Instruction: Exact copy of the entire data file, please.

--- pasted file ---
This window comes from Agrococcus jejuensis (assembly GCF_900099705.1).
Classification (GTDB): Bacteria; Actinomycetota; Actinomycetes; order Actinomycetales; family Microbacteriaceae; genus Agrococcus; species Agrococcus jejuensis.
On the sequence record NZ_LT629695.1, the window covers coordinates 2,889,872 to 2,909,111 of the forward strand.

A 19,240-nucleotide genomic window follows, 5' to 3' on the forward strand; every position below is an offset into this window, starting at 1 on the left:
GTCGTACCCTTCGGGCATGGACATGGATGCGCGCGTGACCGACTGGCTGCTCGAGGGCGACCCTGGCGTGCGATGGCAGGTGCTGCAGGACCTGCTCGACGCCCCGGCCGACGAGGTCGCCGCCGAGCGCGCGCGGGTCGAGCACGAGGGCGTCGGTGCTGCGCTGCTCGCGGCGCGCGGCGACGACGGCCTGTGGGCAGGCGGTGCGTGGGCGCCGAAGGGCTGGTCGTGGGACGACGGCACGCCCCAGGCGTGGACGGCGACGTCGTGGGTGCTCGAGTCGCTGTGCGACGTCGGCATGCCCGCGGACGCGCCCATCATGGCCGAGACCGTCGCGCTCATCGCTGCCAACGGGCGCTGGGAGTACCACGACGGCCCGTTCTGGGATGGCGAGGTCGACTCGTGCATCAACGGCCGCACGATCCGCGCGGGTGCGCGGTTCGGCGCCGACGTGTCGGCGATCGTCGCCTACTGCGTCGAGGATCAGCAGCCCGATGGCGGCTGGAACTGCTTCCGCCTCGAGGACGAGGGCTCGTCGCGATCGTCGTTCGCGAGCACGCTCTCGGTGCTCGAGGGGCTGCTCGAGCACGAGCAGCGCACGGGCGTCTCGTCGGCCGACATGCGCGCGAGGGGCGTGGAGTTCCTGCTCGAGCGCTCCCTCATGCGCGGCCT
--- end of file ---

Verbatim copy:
This window comes from Agrococcus jejuensis (assembly GCF_900099705.1).
Classification (GTDB): Bacteria; Actinomycetota; Actinomycetes; order Actinomycetales; family Microbacteriaceae; genus Agrococcus; species Agrococcus jejuensis.
On the sequence record NZ_LT629695.1, the window covers coordinates 2,889,872 to 2,909,111 of the forward strand.

A 19,240-nucleotide genomic window follows, 5' to 3' on the forward strand; every position below is an offset into this window, starting at 1 on the left:
GTCGTACCCTTCGGGCATGGACATGGATGCGCGCGTGACCGACTGGCTGCTCGAGGGCGACCCTGGCGTGCGATGGCAGGTGCTGCAGGACCTGCTCGACGCCCCGGCCGACGAGGTCGCCGCCGAGCGCGCGCGGGTCGAGCACGAGGGCGTCGGTGCTGCGCTGCTCGCGGCGCGCGGCGACGACGGCCTGTGGGCAGGCGGTGCGTGGGCGCCGAAGGGCTGGTCGTGGGACGACGGCACGCCCCAGGCGTGGACGGCGACGTCGTGGGTGCTCGAGTCGCTGTGCGACGTCGGCATGCCCGCGGACGCGCCCATCATGGCCGAGACCGTCGCGCTCATCGCTGCCAACGGGCGCTGGGAGTACCACGACGGCCCGTTCTGGGATGGCGAGGTCGACTCGTGCATCAACGGCCGCACGATCCGCGCGGGTGCGCGGTTCGGCGCCGACGTGTCGGCGATCGTCGCCTACTGCGTCGAGGATCAGCAGCCCGATGGCGGCTGGAACTGCTTCCGCCTCGAGGACGAGGGCTCGTCGCGATCGTCGTTCGCGAGCACGCTCTCGGTGCTCGAGGGGCTGCTCGAGCACGAGCAGCGCACGGGCGTCTCGTCGGCCGACATGCGCGCGAGGGGCGTGGAGTTCCTGCTCGAGCGCTCCCTCATGCGCGGCCT